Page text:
Consolidated Fibers: What the EAJA?

Consolidated Fibers, Inc. v. United States involves an importer’s motion for attorneys’ fees under the Equal Access to Justice Act (“EAJA”). And, it is a cautionary tale for importers and customs lawyers. The underlying facts are not too complicated. Consolidated entered polyester stable fiber from Korea. At the time of entry, it deposited the 7.9% estimated dumping duties that were then due. Because the producer was subject to administrative review, the liquidation of the entry was suspended. On December 10, 2007, Commerce published the results of the review and determined the assessment rate to be 48.14%. On January 14, 2008, Commerce issued instructions to Customs to liquidate the entries at the assessment rate. CBP failed to act on those instructions until May 6, 2011 when it published a bulletin notice of liquidation stating that the entry liquidated by operation of law on June 10, 2008 at the 7.9% deposit rate. But, shortly thereafter, on June 17, 2011, CBP “rate advanced” th

Bonus 2017 DiCarlo-CIT Lecture at JMLS

The Center for International Law at the John Marshall Law School has moved the annual DiCarlo-Court of International Trade Lecture back to the fall semester. That means we are having second one in calendar 2017. The event is Tuesday, November 14. Registration and details are available here . There will be two CLE panels including one featuring ethics credit. The first panel will discuss the status of NAFTA with perspectives from the U.S., Canada, and Mexico. The second will focus on the ethical and practical issues related to conducting an corporate  internal investigation. These are great events for the Chicago-area trade community. Please come out to support the program, get CLE credit, and hear from expert speakers.

Welcome to Android & CustomsMobile

This is going to be one of my old-school posts mostly about something other than customs law. It is about my history with mobile devices and my current heartache. Deal with it. At the end, I get to a more relevant review of the CustomsMobile app. Around 2001, I used something called a Handspring Visor with a VisorPhone attachment. It was basically a Palm Pilot with a slot for extension modules, and its was both functional and cool. When that stopped being cool, around 2004 I switched over to a Palm Treo 650. That was a great device. It was compact, had a web browser and, if I remember right, would sync with my work email and contacts. That was great until a guy I know doused it in coffee. I wrote about that in 2005. In 2006, I replaced that with a new Treo 700p, which I also wrote about . That post garnered one of my favorite comments ever, from then-New York Times tech columnist David Pogue . After that, I had brief dalliance with Android in the form of a Motorola Droi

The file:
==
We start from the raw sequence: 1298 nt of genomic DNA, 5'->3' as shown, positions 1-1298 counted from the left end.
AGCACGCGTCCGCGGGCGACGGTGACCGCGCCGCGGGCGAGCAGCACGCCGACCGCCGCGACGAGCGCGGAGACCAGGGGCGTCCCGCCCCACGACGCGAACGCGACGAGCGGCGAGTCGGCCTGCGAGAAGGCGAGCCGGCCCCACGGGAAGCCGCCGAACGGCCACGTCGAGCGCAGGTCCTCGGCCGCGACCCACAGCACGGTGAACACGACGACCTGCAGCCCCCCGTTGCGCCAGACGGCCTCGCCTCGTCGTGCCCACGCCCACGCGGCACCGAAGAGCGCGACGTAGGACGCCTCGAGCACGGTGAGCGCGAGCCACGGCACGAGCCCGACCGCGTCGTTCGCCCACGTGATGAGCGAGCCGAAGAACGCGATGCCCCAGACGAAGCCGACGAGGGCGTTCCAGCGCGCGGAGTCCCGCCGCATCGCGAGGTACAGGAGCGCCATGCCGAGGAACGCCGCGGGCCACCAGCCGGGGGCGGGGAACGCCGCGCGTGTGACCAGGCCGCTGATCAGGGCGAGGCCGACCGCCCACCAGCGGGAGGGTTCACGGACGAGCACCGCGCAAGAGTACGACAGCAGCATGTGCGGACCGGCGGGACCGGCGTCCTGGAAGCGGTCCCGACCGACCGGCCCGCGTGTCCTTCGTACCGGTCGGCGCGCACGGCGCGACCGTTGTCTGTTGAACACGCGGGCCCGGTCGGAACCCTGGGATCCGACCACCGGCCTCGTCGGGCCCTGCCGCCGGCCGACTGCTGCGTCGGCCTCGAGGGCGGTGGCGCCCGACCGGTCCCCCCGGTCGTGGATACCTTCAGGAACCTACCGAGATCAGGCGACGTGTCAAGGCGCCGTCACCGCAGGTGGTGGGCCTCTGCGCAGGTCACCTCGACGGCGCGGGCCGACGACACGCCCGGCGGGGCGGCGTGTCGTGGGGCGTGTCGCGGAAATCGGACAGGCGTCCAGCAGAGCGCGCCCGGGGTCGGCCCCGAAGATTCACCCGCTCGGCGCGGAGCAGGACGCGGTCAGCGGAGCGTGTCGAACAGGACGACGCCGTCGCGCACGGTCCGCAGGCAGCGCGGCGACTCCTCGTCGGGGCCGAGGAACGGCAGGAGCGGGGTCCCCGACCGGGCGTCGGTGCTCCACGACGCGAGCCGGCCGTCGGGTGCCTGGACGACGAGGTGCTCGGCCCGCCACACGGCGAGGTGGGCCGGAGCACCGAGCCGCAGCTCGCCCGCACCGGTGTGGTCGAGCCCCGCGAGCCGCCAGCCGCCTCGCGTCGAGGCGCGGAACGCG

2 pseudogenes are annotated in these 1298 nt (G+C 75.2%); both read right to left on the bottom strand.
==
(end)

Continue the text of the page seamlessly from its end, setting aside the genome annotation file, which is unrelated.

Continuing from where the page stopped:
Bankruptcy and Customs Penalties

Lawyers often have a tendency to wrongly believe that some question of particular interest to them is wholly unique and has never been addressed. The resolution of the matter, therefore, will “make new law” and put the lawyer into the legal history books. The opposite also happens. We often believe we know something to be true and assume that there must be precedent supporting whatever proposition we hope is the law. Such was the case with the impact of a bankruptcy filing in the course of a civil penalty case at the Court of International Trade. There had been an understanding among some importers and certainly among some members of the bankruptcy bar that filing for bankruptcy protection would automatically stay the penalty case pending the outcome of the bankruptcy process. The stay derives from 11 U.S.C. §362 (a), which states the following: Except as provided in subsection (b) of this section, a petition filed under section 301, 302, or 303 of this title, or an application